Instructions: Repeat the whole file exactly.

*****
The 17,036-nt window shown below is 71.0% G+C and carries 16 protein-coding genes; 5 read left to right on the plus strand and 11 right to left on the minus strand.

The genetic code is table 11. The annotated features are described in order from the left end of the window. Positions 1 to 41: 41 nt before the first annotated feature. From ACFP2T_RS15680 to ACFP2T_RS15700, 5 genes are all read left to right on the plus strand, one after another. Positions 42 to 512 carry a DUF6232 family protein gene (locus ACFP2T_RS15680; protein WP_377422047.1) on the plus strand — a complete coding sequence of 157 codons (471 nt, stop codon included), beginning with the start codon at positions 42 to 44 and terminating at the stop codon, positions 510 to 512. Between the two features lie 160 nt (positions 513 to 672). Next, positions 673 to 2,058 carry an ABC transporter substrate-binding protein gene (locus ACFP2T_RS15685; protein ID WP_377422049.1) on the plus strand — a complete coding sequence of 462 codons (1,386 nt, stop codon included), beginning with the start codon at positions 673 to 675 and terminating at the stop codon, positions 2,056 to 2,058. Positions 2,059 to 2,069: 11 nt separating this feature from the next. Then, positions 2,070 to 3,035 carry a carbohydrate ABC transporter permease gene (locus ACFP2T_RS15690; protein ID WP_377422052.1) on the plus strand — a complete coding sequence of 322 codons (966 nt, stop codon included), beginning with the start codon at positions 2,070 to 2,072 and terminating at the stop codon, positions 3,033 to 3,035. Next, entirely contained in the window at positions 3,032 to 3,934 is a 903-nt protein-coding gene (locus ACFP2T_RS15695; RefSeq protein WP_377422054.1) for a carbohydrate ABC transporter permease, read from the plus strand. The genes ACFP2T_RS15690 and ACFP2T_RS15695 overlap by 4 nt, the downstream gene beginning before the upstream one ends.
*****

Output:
The 17,036-nt window shown below is 71.0% G+C and carries 16 protein-coding genes; 5 read left to right on the plus strand and 11 right to left on the minus strand.

The genetic code is table 11. The annotated features are described in order from the left end of the window. Positions 1 to 41: 41 nt before the first annotated feature. From ACFP2T_RS15680 to ACFP2T_RS15700, 5 genes are all read left to right on the plus strand, one after another. Positions 42 to 512 carry a DUF6232 family protein gene (locus ACFP2T_RS15680; protein WP_377422047.1) on the plus strand — a complete coding sequence of 157 codons (471 nt, stop codon included), beginning with the start codon at positions 42 to 44 and terminating at the stop codon, positions 510 to 512. Between the two features lie 160 nt (positions 513 to 672). Next, positions 673 to 2,058 carry an ABC transporter substrate-binding protein gene (locus ACFP2T_RS15685; protein ID WP_377422049.1) on the plus strand — a complete coding sequence of 462 codons (1,386 nt, stop codon included), beginning with the start codon at positions 673 to 675 and terminating at the stop codon, positions 2,056 to 2,058. Positions 2,059 to 2,069: 11 nt separating this feature from the next. Then, positions 2,070 to 3,035 carry a carbohydrate ABC transporter permease gene (locus ACFP2T_RS15690; protein ID WP_377422052.1) on the plus strand — a complete coding sequence of 322 codons (966 nt, stop codon included), beginning with the start codon at positions 2,070 to 2,072 and terminating at the stop codon, positions 3,033 to 3,035. Next, entirely contained in the window at positions 3,032 to 3,934 is a 903-nt protein-coding gene (locus ACFP2T_RS15695; RefSeq protein WP_377422054.1) for a carbohydrate ABC transporter permease, read from the plus strand. The genes ACFP2T_RS15690 and ACFP2T_RS15695 overlap by 4 nt, the downstream gene beginning before the upstream one ends.